by Charlotte Côté and Aïcha Madi
Charlotte Côté is involved in the world of dialogue and Track 2 Diplomacy as Logistics Officer and interim Operations Manager, and with Peace Track Initiative (@Peace_Track) as Peacebuilding Policy Advisor.
Aïcha Madi (@aichamadi4) specializes in security issues in the MENA region. She is pursuing a master’s degree at the University of Montreal in Public and International Affairs and is interning with Peace Track Initiative (@Peace_Track) as a Feminist Peace project assistant.
In Yemen, a so-called “forgotten war” has been tearing the country apart since 2014. The armed conflict, the humanitarian crisis and the now raging Covid-19 pandemic have exacerbated already existing discriminative social norms, laws, and institutions against women. Despite negative gender stereotypes painting them as passive victims, women are the ones leading the peacebuilding work on the ground. Despairingly, as the number of victims from this conflict rises, the unwillingness of the international community to recognize and support local women’s expertise continues to be a missed opportunity towards reaching inclusive and sustainable peace.
Canada, with its Feminist Foreign Policy, seeks to advance the Women, Peace, and Security (WPS) agenda and promote inclusive peace processes. In order to truly live up to its image of world leader in humanitarian assistance and feminist policies though, Canada has a lot of room for growth, especially when it comes to reconciling its aspirations and actions. As such, it should actively support and empower Yemeni women peacebuilders. As the traditional international organizations fail to show substantial results in Yemen, Canada should support and fund women-led international and grassroots organizations, which are operating under extreme conditions to bring real peace on the ground.
Where are the results?
In Yemen, the lack of significant progress is troubling considering the funds invested in UN peace missions. During the last six years, Yemenis have seen the deployment of two UN Special Envoys to Yemen (OSESGY), the signing of the Stockholm and Riyadh Agreements, the establishment of numerous committees, resolutions, and missions. Despite all of these, there has been little progress in the UN-led peace negotiations and the UN is not being appropriately held accountable for that.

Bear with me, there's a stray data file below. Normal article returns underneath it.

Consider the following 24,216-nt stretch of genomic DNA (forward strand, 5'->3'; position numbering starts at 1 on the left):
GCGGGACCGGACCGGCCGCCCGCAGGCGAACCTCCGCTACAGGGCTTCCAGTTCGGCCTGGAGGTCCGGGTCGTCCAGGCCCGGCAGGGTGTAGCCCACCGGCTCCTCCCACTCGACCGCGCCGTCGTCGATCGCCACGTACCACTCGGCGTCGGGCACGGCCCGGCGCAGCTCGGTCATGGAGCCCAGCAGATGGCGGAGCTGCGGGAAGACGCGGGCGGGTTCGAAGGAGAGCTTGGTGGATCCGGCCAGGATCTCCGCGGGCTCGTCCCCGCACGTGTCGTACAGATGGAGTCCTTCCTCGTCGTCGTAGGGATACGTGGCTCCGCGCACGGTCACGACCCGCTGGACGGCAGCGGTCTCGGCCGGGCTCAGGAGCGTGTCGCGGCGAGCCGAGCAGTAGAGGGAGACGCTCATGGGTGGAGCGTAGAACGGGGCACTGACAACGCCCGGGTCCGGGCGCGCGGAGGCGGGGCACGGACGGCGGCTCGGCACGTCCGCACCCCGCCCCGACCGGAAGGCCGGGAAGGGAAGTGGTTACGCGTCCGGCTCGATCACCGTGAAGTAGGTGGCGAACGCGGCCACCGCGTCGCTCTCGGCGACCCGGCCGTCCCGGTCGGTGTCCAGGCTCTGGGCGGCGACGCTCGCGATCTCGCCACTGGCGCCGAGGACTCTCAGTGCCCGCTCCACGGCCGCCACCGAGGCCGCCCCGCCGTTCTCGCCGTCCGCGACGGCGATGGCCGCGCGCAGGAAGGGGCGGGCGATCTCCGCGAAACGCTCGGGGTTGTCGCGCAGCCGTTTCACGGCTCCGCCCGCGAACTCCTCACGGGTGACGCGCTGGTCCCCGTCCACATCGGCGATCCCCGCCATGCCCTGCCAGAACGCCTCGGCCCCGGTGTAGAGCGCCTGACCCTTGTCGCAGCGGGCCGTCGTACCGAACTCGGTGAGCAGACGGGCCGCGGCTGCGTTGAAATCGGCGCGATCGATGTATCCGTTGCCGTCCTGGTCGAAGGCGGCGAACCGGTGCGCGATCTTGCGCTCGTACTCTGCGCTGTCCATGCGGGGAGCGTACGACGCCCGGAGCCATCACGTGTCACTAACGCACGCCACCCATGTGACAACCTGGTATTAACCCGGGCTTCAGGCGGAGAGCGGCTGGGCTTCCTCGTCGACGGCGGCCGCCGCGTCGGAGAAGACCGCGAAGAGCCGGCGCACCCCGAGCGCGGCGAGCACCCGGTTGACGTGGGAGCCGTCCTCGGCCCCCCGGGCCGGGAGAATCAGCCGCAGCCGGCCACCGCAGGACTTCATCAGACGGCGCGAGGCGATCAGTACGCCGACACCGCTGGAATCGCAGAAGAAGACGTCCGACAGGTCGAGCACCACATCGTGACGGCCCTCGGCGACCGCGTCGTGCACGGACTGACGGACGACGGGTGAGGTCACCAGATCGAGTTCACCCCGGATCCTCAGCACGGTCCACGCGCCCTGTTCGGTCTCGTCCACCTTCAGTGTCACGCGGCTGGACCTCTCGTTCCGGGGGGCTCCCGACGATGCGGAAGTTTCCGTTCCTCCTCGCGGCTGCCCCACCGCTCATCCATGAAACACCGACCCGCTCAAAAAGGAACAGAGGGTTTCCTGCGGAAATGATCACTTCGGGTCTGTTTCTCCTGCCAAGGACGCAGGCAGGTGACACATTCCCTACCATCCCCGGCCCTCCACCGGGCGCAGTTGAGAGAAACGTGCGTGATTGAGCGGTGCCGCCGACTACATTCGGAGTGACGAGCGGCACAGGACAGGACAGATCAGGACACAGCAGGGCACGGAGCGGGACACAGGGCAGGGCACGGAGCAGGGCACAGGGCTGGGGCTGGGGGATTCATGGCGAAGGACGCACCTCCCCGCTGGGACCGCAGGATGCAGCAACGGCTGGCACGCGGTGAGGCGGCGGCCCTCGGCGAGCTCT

UN agencies have increased pledges for humanitarian response from 596 million USD in 2014 to 4 billion USD in 2019 and yet the humanitarian situation remains dire. The #WhereIsTheMoney campaign launched by Yemeni activists in 2019 sounded the alarm on corruption and diversion of humanitarian aid, demanding transparency and accountability from the international community. As part of the top 10 donors to the UN’s humanitarian plan to Yemen, Canada should support those demands. It should also confront its own contradictory approach and terminate arms sales to Saudi Arabia, which is currently fuelling the war in Yemen and putting civilians at great risk. Canada’s Feminist Foreign Policy should be reflected in all foreign policies decisions, including economic deals and humanitarian response plans. Moreover, in the face of the proven limitations of international organizations in Yemen, Canada should increase its focus on supporting and empowering local peacebuilding actors.
Women are already leaders
While women are disproportionately affected by wars, they are not passive victims. In Yemen, they have been bravely leading efforts to stop the violence and increase the resilience of their communities. Local Yemeni women are currently accomplishing what the international community considers important goals: negotiating with militias; implementing local ceasefires and security arrangements; overseeing demobilization; and coordinating humanitarian relief. Women mobilized faster and were more effective than the United Nations to free detainees: since 2016, the Mothers of Abductees Association has progressively negotiated the release of more than 940 arbitrary detained persons. Although the UN-led process negotiating the release of detainees has existed since 2015, it just released this fall its first group of 1,081 out of the 15,000 known conflict-related detainees.